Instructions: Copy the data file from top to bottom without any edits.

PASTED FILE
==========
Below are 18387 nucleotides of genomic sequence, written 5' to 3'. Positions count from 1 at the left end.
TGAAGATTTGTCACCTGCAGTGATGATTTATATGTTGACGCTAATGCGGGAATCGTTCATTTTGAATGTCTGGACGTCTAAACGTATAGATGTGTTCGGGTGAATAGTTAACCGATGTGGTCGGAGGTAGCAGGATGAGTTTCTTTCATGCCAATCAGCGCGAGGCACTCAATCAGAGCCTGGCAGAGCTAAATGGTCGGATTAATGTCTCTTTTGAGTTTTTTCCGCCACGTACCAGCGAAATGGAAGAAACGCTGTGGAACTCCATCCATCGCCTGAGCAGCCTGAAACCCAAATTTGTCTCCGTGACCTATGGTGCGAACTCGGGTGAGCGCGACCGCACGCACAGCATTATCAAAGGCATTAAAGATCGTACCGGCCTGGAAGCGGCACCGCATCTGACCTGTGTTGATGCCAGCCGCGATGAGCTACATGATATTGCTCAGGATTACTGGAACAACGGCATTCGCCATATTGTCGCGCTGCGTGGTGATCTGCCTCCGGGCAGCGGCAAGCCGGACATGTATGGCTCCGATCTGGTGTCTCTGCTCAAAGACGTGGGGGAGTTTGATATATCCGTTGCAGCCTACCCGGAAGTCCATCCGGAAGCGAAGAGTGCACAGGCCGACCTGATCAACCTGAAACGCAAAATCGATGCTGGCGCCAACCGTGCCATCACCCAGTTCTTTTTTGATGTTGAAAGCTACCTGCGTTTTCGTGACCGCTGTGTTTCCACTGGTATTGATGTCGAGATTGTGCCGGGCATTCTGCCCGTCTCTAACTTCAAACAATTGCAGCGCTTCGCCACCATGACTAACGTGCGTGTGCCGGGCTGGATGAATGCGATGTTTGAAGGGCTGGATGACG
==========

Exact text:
Below are 18387 nucleotides of genomic sequence, written 5' to 3'. Positions count from 1 at the left end.
TGAAGATTTGTCACCTGCAGTGATGATTTATATGTTGACGCTAATGCGGGAATCGTTCATTTTGAATGTCTGGACGTCTAAACGTATAGATGTGTTCGGGTGAATAGTTAACCGATGTGGTCGGAGGTAGCAGGATGAGTTTCTTTCATGCCAATCAGCGCGAGGCACTCAATCAGAGCCTGGCAGAGCTAAATGGTCGGATTAATGTCTCTTTTGAGTTTTTTCCGCCACGTACCAGCGAAATGGAAGAAACGCTGTGGAACTCCATCCATCGCCTGAGCAGCCTGAAACCCAAATTTGTCTCCGTGACCTATGGTGCGAACTCGGGTGAGCGCGACCGCACGCACAGCATTATCAAAGGCATTAAAGATCGTACCGGCCTGGAAGCGGCACCGCATCTGACCTGTGTTGATGCCAGCCGCGATGAGCTACATGATATTGCTCAGGATTACTGGAACAACGGCATTCGCCATATTGTCGCGCTGCGTGGTGATCTGCCTCCGGGCAGCGGCAAGCCGGACATGTATGGCTCCGATCTGGTGTCTCTGCTCAAAGACGTGGGGGAGTTTGATATATCCGTTGCAGCCTACCCGGAAGTCCATCCGGAAGCGAAGAGTGCACAGGCCGACCTGATCAACCTGAAACGCAAAATCGATGCTGGCGCCAACCGTGCCATCACCCAGTTCTTTTTTGATGTTGAAAGCTACCTGCGTTTTCGTGACCGCTGTGTTTCCACTGGTATTGATGTCGAGATTGTGCCGGGCATTCTGCCCGTCTCTAACTTCAAACAATTGCAGCGCTTCGCCACCATGACTAACGTGCGTGTGCCGGGCTGGATGAATGCGATGTTTGAAGGGCTGGATGACG